Even more infuriating, a few people coming back from work in Nassau County -- which is even more suburban than Queens and doesn't have New York's excellent Sanitation Department -- say all the main streets out there are plowed.
This is not just annoying. It's surreal. Only a series of conscious, but moronic and incompetent decisions could upset the ordinarily functioning system to deliver us into this level of misery.
Mayor Mike Bloomberg -- is now the new John Lindsay, the new Ray Nagin.
PS Sorry to write a hasty, disorganized diary, but I'm cold, and pissed off.
UPDATE: Wow, first time on the Rec list. Thanks!
UPDATE 2: THANK YOU OIL COMPANY!!! They braved my iced in street and somehow managed to delivered anyway! It's also warming up and the icy ruts are melting through to the asphalt -- so we're still not plowed, but mother nature has decided to give us a break with a semi warm day.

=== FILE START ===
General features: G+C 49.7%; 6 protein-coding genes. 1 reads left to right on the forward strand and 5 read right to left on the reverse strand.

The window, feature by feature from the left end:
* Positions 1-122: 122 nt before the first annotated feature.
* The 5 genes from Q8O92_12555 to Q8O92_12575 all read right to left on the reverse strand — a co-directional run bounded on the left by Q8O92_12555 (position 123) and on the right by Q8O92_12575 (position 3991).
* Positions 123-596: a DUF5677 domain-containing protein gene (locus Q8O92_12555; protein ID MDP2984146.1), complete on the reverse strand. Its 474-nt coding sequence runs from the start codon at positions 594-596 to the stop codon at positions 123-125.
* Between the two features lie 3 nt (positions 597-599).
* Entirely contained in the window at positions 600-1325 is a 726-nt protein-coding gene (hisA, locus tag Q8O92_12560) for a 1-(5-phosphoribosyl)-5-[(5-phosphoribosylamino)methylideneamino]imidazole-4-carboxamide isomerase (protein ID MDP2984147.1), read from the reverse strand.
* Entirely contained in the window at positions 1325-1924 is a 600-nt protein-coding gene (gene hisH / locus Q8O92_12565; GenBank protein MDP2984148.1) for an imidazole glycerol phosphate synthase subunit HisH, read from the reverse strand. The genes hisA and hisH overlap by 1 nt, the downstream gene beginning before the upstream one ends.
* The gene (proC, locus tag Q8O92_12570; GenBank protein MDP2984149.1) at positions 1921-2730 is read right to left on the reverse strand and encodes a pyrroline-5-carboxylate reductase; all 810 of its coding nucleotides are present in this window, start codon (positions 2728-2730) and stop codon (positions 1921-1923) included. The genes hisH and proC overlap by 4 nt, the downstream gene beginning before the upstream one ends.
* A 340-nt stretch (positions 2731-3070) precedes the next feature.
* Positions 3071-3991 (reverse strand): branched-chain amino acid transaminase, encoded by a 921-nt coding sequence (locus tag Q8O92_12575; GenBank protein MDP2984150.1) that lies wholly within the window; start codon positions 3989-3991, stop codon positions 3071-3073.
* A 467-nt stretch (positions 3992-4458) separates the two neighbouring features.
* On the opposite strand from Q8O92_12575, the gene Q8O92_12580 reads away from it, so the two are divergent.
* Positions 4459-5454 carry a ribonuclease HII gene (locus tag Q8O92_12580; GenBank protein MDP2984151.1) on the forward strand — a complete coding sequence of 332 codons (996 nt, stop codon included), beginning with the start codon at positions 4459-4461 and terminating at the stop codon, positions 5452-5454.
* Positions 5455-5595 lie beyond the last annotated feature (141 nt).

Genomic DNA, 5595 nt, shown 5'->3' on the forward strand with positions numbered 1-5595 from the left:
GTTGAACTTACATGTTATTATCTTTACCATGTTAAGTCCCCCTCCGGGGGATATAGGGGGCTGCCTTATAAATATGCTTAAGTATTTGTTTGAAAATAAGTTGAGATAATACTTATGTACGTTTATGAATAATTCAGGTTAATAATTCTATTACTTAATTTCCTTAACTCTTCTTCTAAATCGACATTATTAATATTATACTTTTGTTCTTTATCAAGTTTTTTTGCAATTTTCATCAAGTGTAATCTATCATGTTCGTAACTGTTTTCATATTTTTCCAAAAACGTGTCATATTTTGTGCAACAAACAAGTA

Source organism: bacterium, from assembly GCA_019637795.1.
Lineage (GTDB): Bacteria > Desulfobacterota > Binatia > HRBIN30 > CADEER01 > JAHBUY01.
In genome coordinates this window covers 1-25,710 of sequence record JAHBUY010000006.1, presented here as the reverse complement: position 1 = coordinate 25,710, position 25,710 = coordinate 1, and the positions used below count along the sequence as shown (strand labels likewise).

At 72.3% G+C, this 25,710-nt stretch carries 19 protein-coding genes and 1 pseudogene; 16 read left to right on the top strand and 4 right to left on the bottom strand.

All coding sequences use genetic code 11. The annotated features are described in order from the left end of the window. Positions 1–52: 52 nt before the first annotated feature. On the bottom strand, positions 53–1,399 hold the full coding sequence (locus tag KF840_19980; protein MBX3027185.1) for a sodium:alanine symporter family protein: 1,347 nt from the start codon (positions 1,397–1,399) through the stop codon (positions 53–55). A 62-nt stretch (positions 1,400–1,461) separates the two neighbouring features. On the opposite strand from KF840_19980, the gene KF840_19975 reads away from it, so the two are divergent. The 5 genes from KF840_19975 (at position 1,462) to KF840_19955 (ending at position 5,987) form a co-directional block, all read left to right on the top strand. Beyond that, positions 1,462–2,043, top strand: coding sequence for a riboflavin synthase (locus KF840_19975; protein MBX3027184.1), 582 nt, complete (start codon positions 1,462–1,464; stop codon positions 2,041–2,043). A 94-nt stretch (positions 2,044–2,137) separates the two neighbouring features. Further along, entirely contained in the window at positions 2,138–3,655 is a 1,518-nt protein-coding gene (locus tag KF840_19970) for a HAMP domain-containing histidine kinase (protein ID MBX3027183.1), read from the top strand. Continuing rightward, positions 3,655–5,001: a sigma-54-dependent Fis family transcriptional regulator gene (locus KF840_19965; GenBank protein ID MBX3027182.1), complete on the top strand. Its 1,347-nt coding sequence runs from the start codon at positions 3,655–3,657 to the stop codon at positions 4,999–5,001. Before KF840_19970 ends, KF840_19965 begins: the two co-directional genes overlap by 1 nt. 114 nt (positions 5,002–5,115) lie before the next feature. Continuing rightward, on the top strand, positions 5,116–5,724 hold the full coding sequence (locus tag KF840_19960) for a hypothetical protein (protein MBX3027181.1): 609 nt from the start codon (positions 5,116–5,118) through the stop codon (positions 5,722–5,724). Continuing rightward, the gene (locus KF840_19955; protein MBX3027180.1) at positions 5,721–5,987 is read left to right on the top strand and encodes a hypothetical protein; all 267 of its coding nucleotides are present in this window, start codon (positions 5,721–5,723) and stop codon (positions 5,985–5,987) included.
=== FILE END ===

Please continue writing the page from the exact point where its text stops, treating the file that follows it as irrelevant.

I may be away from this diary for a bit because I've cranked up the heat and I'm going to SIT ON A RADIATOR for a few hours.
UPDATE 3: The first plow just went through my street -- after the oil company truck struggled to get here and out. With the snow already compacted down to black ice, it didn't work as well as it would have had they used the normal schedule, so although passable, the street is still dangerous to drive on. It's like they just scraped the slush and snow off the black ice which remains.
Thank you everyone for your concern, as well as for your tips and recs!